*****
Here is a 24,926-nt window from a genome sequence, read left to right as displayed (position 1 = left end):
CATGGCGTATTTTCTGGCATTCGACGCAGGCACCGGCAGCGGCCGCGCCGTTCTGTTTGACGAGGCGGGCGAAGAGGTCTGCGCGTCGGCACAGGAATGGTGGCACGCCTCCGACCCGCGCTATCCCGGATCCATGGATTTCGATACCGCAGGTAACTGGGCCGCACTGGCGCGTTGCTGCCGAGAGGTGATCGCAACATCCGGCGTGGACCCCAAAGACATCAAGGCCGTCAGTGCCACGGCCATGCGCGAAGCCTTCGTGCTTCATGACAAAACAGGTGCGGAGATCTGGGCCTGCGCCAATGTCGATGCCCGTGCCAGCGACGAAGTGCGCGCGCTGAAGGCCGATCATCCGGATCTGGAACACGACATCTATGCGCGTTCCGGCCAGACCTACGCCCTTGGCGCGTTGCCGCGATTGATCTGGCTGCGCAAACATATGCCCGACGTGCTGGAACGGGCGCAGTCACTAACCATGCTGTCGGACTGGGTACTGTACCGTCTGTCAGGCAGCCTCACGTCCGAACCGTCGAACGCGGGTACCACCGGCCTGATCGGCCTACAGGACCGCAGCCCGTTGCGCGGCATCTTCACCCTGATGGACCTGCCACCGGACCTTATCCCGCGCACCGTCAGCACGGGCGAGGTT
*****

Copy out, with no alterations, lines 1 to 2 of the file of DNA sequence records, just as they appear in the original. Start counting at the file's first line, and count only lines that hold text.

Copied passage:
Here is a 24,926-nt window from a genome sequence, read left to right as displayed (position 1 = left end):
CATGGCGTATTTTCTGGCATTCGACGCAGGCACCGGCAGCGGCCGCGCCGTTCTGTTTGACGAGGCGGGCGAAGAGGTCTGCGCGTCGGCACAGGAATGGTGGCACGCCTCCGACCCGCGCTATCCCGGATCCATGGATTTCGATACCGCAGGTAACTGGGCCGCACTGGCGCGTTGCTGCCGAGAGGTGATCGCAACATCCGGCGTGGACCCCAAAGACATCAAGGCCGTCAGTGCCACGGCCATGCGCGAAGCCTTCGTGCTTCATGACAAAACAGGTGCGGAGATCTGGGCCTGCGCCAATGTCGATGCCCGTGCCAGCGACGAAGTGCGCGCGCTGAAGGCCGATCATCCGGATCTGGAACACGACATCTATGCGCGTTCCGGCCAGACCTACGCCCTTGGCGCGTTGCCGCGATTGATCTGGCTGCGCAAACATATGCCCGACGTGCTGGAACGGGCGCAGTCACTAACCATGCTGTCGGACTGGGTACTGTACCGTCTGTCAGGCAGCCTCACGTCCGAACCGTCGAACGCGGGTACCACCGGCCTGATCGGCCTACAGGACCGCAGCCCGTTGCGCGGCATCTTCACCCTGATGGACCTGCCACCGGACCTTATCCCGCGCACCGTCAGCACGGGCGAGGTT